Winand, B. L., & Edlefson, C. (2008). Rural community input to school district strategic planning: An action research model using focus groups. Rural Educator, 30(1), 32–38. Retrieved from

This study explores a specific way that communities can be active voices in strategic district planning. The relationship between a superintendent and district and a rural community is symbiotic: the community grows and thrives when it has a strong, successful school district that can attract families; the school grows and thrives when it has a strong community that can support the district's efforts as well as provide a stable and sufficient tax base. This study uses action research methodology that involves identifying a focus area, collecting data and monitoring and observing the organization, analyzing the information, and developing a plan of action. The researchers chose to use focus groups to collect information and to gauge reactions to specific issues. Findings from the study produced five areas of focus for district planning, all of which were supported by the surrounding community: "(a) a need for change in the state school funding formula, (b) a need for new school facilities at a central location, (c) a desire for adult continuing education, (d) a desire for improved technology for communication with parents and the community, and (3) a desire to see the schools host additional community events" (p.36).  While these may not be the focus of every community and district, the process of gathering community input is content of the article to take away.

Data Use and Comprehensive Planning

Determining which data to collect, review, and analyze is critical to the establishment of common metrics for the improvement of professional practice and student achievement. The following articles highlight how data can be used in the context of district management and oversight of improvement efforts at both district and school levels.

Herman, J. L., Yamashiro, K., Lefkowitz, S., & Trusela, L. A. (2008). Exploring data use and school performance in an urban public school district. (CRESST Report 742). Los Angeles: National Center for Research Evaluation, Standards, and Student Testing.

This study examined 13 urban Title I schools and the relationship between data use and school achievement gains. While the review focuses on the school level, there are implications for districts to consider when determining how the district as a whole ensures access to data, provides professional development around the use of data, and structures supports to schools based on data.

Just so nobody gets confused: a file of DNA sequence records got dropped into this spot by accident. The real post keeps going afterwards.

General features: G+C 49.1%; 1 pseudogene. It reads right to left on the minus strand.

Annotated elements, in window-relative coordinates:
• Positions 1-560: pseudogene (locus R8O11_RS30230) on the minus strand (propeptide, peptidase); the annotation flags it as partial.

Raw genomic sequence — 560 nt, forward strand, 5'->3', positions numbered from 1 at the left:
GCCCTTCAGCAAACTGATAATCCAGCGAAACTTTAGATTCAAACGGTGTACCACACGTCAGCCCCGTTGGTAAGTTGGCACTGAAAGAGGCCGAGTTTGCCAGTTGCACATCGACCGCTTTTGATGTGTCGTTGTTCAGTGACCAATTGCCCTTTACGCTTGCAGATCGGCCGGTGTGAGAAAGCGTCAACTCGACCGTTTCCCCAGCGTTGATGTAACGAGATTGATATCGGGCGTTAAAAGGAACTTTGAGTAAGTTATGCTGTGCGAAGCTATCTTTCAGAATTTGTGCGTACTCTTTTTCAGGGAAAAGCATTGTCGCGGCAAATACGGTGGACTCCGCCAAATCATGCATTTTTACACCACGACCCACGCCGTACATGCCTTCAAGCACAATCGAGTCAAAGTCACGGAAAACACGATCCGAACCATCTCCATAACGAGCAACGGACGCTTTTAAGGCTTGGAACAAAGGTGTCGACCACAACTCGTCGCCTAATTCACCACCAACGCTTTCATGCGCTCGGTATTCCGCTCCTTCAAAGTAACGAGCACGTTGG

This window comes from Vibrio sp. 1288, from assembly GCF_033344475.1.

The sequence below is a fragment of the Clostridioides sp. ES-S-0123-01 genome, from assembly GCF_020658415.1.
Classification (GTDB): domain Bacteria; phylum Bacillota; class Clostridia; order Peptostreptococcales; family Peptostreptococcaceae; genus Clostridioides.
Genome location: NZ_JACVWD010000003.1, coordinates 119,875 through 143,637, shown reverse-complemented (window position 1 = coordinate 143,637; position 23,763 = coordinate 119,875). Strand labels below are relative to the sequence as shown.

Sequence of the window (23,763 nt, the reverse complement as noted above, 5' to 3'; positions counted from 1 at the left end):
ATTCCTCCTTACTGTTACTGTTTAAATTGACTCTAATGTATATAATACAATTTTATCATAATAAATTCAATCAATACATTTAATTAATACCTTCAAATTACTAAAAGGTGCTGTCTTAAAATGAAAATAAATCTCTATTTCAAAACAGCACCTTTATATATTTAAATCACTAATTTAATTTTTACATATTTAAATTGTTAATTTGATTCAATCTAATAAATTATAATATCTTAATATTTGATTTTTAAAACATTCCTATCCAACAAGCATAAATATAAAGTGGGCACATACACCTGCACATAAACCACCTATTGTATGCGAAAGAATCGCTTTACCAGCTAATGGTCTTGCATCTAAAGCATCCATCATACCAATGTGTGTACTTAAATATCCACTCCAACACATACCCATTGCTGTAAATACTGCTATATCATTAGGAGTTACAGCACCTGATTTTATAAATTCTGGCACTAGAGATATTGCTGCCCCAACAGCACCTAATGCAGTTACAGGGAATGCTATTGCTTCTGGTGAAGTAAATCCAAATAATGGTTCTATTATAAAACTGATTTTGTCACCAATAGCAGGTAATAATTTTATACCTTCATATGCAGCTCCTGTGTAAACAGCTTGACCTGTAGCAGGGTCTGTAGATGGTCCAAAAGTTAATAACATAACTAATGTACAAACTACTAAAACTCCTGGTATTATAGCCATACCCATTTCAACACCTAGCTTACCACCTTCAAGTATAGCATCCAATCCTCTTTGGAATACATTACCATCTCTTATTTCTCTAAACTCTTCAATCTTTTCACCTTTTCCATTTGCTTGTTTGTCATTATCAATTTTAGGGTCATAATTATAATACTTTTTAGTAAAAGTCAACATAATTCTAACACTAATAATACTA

The study included reviews of school transformation plans, presentations on school progress, interviews, and surveys. District survey data was related to climate and culture.

Knudson, J., Shambaugh, L., & O'Day, J. (2011). Beyond the school: Exploring a systemic approach to school turnaround. California Collaborative on District Reform Policy and Practice Brief. Retrieved from

While the urgent need to improve low-performing schools remains, recent efforts have yielded mixed results. This brief studied eight school districts that created their own approaches to improving their low-performing schools. The study revealed two lessons learned:

  • School turnaround requires systemic district approaches.
  • Efforts must be customized to the needs of the individual school.

Districts must change their own cultures in order to affect change in their lowest performing schools. They must also focus on strengthening the skills of the principals serving in those schools. Each school noted in the brief illustrates a specific district strategy being implemented in that school.

The brief also includes a short section on recommendations for the reauthorization of ESEA and the district's role in turnaround efforts.

Wayman, F. C., Cho, V., Jimerson, J. B, & Spikes, D. D. (2012). District-wide effects on data use in the classroom. Education Policy Analysis Archives, 20(25). Retrieved from

This study reviews three school districts and how they used data to improve classroom practice by examining attitudes about data, leadership in the schools, and methods of storing and retrieving data. The study's goal was to examine how the use of data at the district level affects data use at the school level. Data for the study was collected by telephone and in-person interviews, site visits with focus groups, and an online survey.

The study examined how data was used by central office staff and how it supported building-level educators.

[1] Bryson, J. M. (1995). Strategic planning for public and nonprofit organizations: A guide to strengthening and sustaining organizational achievement. (Rev. ed.). San Francisco: Jossey-Bass Publishers.